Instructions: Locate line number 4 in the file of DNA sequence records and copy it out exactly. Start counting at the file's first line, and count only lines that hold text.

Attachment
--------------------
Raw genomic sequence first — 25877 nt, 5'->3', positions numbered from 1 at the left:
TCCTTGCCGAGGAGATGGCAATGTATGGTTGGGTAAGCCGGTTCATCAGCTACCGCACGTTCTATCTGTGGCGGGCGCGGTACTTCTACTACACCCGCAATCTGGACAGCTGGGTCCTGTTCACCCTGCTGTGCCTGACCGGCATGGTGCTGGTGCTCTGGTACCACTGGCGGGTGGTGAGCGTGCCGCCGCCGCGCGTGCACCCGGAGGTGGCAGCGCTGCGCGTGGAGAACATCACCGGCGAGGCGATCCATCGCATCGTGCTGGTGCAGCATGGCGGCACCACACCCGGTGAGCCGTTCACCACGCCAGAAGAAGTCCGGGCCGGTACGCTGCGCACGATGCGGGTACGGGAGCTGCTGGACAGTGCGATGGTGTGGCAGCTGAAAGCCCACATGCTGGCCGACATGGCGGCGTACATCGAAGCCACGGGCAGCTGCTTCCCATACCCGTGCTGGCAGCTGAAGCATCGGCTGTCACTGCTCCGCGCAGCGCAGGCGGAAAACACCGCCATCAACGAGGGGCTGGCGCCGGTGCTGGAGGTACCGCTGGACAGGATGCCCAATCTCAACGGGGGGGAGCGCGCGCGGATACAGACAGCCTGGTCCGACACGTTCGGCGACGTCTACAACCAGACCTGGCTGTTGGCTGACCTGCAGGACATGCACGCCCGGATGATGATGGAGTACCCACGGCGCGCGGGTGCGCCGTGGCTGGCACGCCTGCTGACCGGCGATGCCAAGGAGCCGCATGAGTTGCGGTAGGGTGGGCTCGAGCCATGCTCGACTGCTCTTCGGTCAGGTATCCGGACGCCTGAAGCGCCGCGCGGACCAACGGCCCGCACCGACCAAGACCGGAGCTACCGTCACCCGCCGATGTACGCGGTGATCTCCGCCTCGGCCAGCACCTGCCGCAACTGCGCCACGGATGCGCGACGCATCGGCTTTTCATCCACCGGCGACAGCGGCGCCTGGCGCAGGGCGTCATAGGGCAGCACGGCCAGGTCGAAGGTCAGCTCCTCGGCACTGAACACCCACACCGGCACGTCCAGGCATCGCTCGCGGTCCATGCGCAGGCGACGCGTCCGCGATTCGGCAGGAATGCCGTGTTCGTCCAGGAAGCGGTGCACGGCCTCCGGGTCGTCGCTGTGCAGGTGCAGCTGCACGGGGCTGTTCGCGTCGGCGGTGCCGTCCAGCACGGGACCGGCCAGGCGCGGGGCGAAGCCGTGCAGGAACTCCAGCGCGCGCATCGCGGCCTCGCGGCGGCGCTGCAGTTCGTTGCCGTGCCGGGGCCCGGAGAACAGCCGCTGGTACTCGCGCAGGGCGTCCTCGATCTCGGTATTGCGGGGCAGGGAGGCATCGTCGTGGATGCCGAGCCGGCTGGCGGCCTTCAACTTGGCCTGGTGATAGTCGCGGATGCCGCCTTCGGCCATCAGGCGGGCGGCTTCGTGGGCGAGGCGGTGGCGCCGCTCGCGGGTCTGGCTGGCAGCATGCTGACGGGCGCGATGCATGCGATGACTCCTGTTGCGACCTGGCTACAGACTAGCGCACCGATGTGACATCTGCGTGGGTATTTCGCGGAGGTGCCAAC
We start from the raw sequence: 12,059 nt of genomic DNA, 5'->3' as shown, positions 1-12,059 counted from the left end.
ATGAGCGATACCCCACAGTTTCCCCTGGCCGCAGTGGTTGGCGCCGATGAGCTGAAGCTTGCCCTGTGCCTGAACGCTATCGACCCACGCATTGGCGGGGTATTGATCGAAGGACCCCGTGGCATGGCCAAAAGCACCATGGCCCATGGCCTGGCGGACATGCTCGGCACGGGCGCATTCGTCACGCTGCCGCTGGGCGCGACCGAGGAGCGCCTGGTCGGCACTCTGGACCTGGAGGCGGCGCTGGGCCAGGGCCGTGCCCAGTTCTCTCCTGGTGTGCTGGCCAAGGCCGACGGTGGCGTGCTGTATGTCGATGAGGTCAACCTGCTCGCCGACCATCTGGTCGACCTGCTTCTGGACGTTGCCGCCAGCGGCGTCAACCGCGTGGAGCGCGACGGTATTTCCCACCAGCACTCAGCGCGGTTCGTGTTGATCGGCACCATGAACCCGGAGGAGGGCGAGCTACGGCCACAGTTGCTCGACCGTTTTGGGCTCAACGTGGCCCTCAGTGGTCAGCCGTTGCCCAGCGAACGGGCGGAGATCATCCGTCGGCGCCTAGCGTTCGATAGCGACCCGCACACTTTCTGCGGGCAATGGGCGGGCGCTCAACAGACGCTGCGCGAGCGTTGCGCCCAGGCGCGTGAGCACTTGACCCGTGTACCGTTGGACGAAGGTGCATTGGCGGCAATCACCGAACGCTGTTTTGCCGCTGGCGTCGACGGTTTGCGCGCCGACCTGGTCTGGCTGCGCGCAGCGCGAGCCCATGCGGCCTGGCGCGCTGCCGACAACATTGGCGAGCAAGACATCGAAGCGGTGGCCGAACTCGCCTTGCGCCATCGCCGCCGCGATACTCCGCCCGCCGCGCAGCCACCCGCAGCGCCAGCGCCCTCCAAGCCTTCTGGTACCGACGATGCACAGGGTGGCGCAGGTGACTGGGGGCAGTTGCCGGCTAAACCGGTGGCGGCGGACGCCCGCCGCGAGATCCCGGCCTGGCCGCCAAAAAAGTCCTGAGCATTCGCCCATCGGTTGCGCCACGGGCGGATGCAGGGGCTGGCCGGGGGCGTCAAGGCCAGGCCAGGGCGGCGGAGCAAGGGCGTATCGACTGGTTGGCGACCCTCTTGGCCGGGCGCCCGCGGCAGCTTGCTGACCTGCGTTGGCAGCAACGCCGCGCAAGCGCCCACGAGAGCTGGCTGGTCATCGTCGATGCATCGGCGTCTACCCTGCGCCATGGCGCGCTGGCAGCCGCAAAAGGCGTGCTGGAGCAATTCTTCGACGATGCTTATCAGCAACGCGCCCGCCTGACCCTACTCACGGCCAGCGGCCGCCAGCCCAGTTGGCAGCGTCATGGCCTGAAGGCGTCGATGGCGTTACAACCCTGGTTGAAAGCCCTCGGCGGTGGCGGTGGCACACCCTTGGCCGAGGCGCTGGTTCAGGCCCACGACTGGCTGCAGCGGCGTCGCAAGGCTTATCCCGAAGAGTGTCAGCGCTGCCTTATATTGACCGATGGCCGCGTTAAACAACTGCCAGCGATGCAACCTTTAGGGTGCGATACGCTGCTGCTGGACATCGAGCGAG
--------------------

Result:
ATGAGCGATACCCCACAGTTTCCCCTGGCCGCAGTGGTTGGCGCCGATGAGCTGAAGCTTGCCCTGTGCCTGAACGCTATCGACCCACGCATTGGCGGGGTATTGATCGAAGGACCCCGTGGCATGGCCAAAAGCACCATGGCCCATGGCCTGGCGGACATGCTCGGCACGGGCGCATTCGTCACGCTGCCGCTGGGCGCGACCGAGGAGCGCCTGGTCGGCACTCTGGACCTGGAGGCGGCGCTGGGCCAGGGCCGTGCCCAGTTCTCTCCTGGTGTGCTGGCCAAGGCCGACGGTGGCGTGCTGTATGTCGATGAGGTCAACCTGCTCGCCGACCATCTGGTCGACCTGCTTCTGGACGTTGCCGCCAGCGGCGTCAACCGCGTGGAGCGCGACGGTATTTCCCACCAGCACTCAGCGCGGTTCGTGTTGATCGGCACCATGAACCCGGAGGAGGGCGAGCTACGGCCACAGTTGCTCGACCGTTTTGGGCTCAACGTGGCCCTCAGTGGTCAGCCGTTGCCCAGCGAACGGGCGGAGATCATCCGTCGGCGCCTAGCGTTCGATAGCGACCCGCACACTTTCTGCGGGCAATGGGCGGGCGCTCAACAGACGCTGCGCGAGCGTTGCGCCCAGGCGCGTGAGCACTTGACCCGTGTACCGTTGGACGAAGGTGCATTGGCGGCAATCACCGAACGCTGTTTTGCCGCTGGCGTCGACGGTTTGCGCGCCGACCTGGTCTGGCTGCGCGCAGCGCGAGCCCATGCGGCCTGGCGCGCTGCCGACAACATTGGCGAGCAAGACATCGAAGCGGTGGCCGAACTCGCCTTGCGCCATCGCCGCCGCGATACTCCGCCCGCCGCGCAGCCACCCGCAGCGCCAGCGCCCTCCAAGCCTTCTGGTACCGACGATGCACAGGGTGGCGCAGGTGACTGGGGGCAGTTGCCGGCTAAACCGGTGGCGGCGGACGCCCGCCGCGAGATCCCGGCCTGGCCGCCAAAAAAGTCCTGAGCATTCGCCCATCGGTTGCGCCACGGGCGGATGCAGGGGCTGGCCGGGGGCGTCAAGGCCAGGCCAGGGCGGCGGAGCAAGGGCGTATCGACTGGTTGGCGACCCTCTTGGCCGGGCGCCCGCGGCAGCTTGCTGACCTGCGTTGGCAGCAACGCCGCGCAAGCGCCCACGAGAGCTGGCTGGTCATCGTCGATGCATCGGCGTCTACCCTGCGCCATGGCGCGCTGGCAGCCGCAAAAGGCGTGCTGGAGCAATTCTTCGACGATGCTTATCAGCAACGCGCCCGCCTGACCCTACTCACGGCCAGCGGCCGCCAGCCCAGTTGGCAGCGTCATGGCCTGAAGGCGTCGATGGCGTTACAACCCTGGTTGAAAGCCCTCGGCGGTGGCGGTGGCACACCCTTGGCCGAGGCGCTGGTTCAGGCCCACGACTGGCTGCAGCGGCGTCGCAAGGCTTATCCCGAAGAGTGTCAGCGCTGCCTTATATTGACCGATGGCCGCGTTAAACAACTGCCAGCGATGCAACCTTTAGGGTGCGATACGCTGCTGCTGGACATCGAGCGAG